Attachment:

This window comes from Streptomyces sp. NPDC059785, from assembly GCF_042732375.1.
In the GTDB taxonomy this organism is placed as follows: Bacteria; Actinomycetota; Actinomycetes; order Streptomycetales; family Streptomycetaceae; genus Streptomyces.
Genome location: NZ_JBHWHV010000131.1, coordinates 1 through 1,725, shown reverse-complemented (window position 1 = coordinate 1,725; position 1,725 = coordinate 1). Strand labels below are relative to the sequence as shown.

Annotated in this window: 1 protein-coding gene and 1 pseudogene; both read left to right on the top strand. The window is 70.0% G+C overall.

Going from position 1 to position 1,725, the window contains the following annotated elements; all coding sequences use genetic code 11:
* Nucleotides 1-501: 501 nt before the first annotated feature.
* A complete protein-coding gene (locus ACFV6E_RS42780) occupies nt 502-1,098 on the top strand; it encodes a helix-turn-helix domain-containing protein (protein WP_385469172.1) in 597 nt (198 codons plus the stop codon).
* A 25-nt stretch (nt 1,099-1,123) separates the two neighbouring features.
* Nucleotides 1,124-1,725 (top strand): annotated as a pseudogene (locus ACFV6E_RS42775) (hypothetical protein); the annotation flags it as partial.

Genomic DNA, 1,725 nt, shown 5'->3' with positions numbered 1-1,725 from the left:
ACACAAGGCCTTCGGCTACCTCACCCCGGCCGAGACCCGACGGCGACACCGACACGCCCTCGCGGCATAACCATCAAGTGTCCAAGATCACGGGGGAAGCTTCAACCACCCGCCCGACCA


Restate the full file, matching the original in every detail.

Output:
This window comes from Streptomyces sp. NPDC059785, from assembly GCF_042732375.1.
In the GTDB taxonomy this organism is placed as follows: Bacteria; Actinomycetota; Actinomycetes; order Streptomycetales; family Streptomycetaceae; genus Streptomyces.
Genome location: NZ_JBHWHV010000131.1, coordinates 1 through 1,725, shown reverse-complemented (window position 1 = coordinate 1,725; position 1,725 = coordinate 1). Strand labels below are relative to the sequence as shown.

Annotated in this window: 1 protein-coding gene and 1 pseudogene; both read left to right on the top strand. The window is 70.0% G+C overall.

Going from position 1 to position 1,725, the window contains the following annotated elements; all coding sequences use genetic code 11:
* Nucleotides 1-501: 501 nt before the first annotated feature.
* A complete protein-coding gene (locus ACFV6E_RS42780) occupies nt 502-1,098 on the top strand; it encodes a helix-turn-helix domain-containing protein (protein WP_385469172.1) in 597 nt (198 codons plus the stop codon).
* A 25-nt stretch (nt 1,099-1,123) separates the two neighbouring features.
* Nucleotides 1,124-1,725 (top strand): annotated as a pseudogene (locus ACFV6E_RS42775) (hypothetical protein); the annotation flags it as partial.

Genomic DNA, 1,725 nt, shown 5'->3' with positions numbered 1-1,725 from the left:
ACACAAGGCCTTCGGCTACCTCACCCCGGCCGAGACCCGACGGCGACACCGACACGCCCTCGCGGCATAACCATCAAGTGTCCAAGATCACGGGGGAAGCTTCAACCACCCGCCCGACCA